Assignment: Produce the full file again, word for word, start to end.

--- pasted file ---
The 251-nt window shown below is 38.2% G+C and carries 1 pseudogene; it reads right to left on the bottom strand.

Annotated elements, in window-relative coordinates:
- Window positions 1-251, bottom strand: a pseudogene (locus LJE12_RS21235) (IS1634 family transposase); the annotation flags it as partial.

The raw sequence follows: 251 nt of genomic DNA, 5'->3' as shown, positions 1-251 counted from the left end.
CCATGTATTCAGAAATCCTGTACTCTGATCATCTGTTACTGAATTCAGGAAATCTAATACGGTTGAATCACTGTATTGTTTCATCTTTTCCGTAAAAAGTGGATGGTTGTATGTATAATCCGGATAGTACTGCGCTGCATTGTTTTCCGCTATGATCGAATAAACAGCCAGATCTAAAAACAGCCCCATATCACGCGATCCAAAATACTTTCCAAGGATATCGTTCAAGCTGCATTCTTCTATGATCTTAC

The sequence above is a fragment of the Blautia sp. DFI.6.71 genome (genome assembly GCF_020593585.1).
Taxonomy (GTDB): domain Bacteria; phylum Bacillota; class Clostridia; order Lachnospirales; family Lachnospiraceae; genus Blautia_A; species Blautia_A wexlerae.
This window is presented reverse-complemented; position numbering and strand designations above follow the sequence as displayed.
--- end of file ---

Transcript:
The 251-nt window shown below is 38.2% G+C and carries 1 pseudogene; it reads right to left on the bottom strand.

Annotated elements, in window-relative coordinates:
- Window positions 1-251, bottom strand: a pseudogene (locus LJE12_RS21235) (IS1634 family transposase); the annotation flags it as partial.

The raw sequence follows: 251 nt of genomic DNA, 5'->3' as shown, positions 1-251 counted from the left end.
CCATGTATTCAGAAATCCTGTACTCTGATCATCTGTTACTGAATTCAGGAAATCTAATACGGTTGAATCACTGTATTGTTTCATCTTTTCCGTAAAAAGTGGATGGTTGTATGTATAATCCGGATAGTACTGCGCTGCATTGTTTTCCGCTATGATCGAATAAACAGCCAGATCTAAAAACAGCCCCATATCACGCGATCCAAAATACTTTCCAAGGATATCGTTCAAGCTGCATTCTTCTATGATCTTAC

The sequence above is a fragment of the Blautia sp. DFI.6.71 genome (genome assembly GCF_020593585.1).
Taxonomy (GTDB): domain Bacteria; phylum Bacillota; class Clostridia; order Lachnospirales; family Lachnospiraceae; genus Blautia_A; species Blautia_A wexlerae.
This window is presented reverse-complemented; position numbering and strand designations above follow the sequence as displayed.